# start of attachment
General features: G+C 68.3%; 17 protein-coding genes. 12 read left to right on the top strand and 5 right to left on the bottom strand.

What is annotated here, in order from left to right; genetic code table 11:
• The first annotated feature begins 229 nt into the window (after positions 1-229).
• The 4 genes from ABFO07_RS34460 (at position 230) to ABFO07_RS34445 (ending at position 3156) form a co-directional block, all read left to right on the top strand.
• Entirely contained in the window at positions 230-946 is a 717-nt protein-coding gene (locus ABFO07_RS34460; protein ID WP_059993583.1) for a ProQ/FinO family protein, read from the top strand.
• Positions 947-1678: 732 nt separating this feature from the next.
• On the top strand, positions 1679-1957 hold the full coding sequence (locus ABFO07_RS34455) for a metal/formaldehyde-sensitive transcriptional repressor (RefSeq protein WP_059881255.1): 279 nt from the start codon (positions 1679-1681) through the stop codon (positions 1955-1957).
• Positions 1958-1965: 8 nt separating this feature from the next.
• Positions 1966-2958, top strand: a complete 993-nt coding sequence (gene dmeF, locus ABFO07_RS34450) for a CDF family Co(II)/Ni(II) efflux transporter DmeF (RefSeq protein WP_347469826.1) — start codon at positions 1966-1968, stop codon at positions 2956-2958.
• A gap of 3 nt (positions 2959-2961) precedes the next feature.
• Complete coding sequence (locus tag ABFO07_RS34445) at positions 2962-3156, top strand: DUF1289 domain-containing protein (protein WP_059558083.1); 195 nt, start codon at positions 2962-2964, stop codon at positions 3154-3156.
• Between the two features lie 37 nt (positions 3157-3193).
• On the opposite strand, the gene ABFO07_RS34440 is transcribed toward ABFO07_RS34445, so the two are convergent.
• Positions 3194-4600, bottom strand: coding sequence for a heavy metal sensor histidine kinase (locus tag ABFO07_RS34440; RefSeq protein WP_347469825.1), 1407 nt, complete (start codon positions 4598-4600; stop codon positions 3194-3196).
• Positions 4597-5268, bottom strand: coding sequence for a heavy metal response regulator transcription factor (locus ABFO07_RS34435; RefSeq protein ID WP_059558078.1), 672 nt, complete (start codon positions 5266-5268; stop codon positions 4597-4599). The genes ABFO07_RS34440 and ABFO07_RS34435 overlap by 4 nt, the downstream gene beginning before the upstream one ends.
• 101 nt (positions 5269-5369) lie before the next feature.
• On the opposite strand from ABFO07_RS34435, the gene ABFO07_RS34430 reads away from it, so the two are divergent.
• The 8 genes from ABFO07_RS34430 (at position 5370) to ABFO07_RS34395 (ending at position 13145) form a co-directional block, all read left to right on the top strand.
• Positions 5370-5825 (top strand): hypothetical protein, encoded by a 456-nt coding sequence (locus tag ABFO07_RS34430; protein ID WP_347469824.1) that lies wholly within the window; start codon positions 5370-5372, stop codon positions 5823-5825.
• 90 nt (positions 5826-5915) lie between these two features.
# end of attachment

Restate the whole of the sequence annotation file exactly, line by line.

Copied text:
General features: G+C 68.3%; 17 protein-coding genes. 12 read left to right on the top strand and 5 right to left on the bottom strand.

What is annotated here, in order from left to right; genetic code table 11:
• The first annotated feature begins 229 nt into the window (after positions 1-229).
• The 4 genes from ABFO07_RS34460 (at position 230) to ABFO07_RS34445 (ending at position 3156) form a co-directional block, all read left to right on the top strand.
• Entirely contained in the window at positions 230-946 is a 717-nt protein-coding gene (locus ABFO07_RS34460; protein ID WP_059993583.1) for a ProQ/FinO family protein, read from the top strand.
• Positions 947-1678: 732 nt separating this feature from the next.
• On the top strand, positions 1679-1957 hold the full coding sequence (locus ABFO07_RS34455) for a metal/formaldehyde-sensitive transcriptional repressor (RefSeq protein WP_059881255.1): 279 nt from the start codon (positions 1679-1681) through the stop codon (positions 1955-1957).
• Positions 1958-1965: 8 nt separating this feature from the next.
• Positions 1966-2958, top strand: a complete 993-nt coding sequence (gene dmeF, locus ABFO07_RS34450) for a CDF family Co(II)/Ni(II) efflux transporter DmeF (RefSeq protein WP_347469826.1) — start codon at positions 1966-1968, stop codon at positions 2956-2958.
• A gap of 3 nt (positions 2959-2961) precedes the next feature.
• Complete coding sequence (locus tag ABFO07_RS34445) at positions 2962-3156, top strand: DUF1289 domain-containing protein (protein WP_059558083.1); 195 nt, start codon at positions 2962-2964, stop codon at positions 3154-3156.
• Between the two features lie 37 nt (positions 3157-3193).
• On the opposite strand, the gene ABFO07_RS34440 is transcribed toward ABFO07_RS34445, so the two are convergent.
• Positions 3194-4600, bottom strand: coding sequence for a heavy metal sensor histidine kinase (locus tag ABFO07_RS34440; RefSeq protein WP_347469825.1), 1407 nt, complete (start codon positions 4598-4600; stop codon positions 3194-3196).
• Positions 4597-5268, bottom strand: coding sequence for a heavy metal response regulator transcription factor (locus ABFO07_RS34435; RefSeq protein ID WP_059558078.1), 672 nt, complete (start codon positions 5266-5268; stop codon positions 4597-4599). The genes ABFO07_RS34440 and ABFO07_RS34435 overlap by 4 nt, the downstream gene beginning before the upstream one ends.
• 101 nt (positions 5269-5369) lie before the next feature.
• On the opposite strand from ABFO07_RS34435, the gene ABFO07_RS34430 reads away from it, so the two are divergent.
• The 8 genes from ABFO07_RS34430 (at position 5370) to ABFO07_RS34395 (ending at position 13145) form a co-directional block, all read left to right on the top strand.
• Positions 5370-5825 (top strand): hypothetical protein, encoded by a 456-nt coding sequence (locus tag ABFO07_RS34430; protein ID WP_347469824.1) that lies wholly within the window; start codon positions 5370-5372, stop codon positions 5823-5825.
• 90 nt (positions 5826-5915) lie between these two features.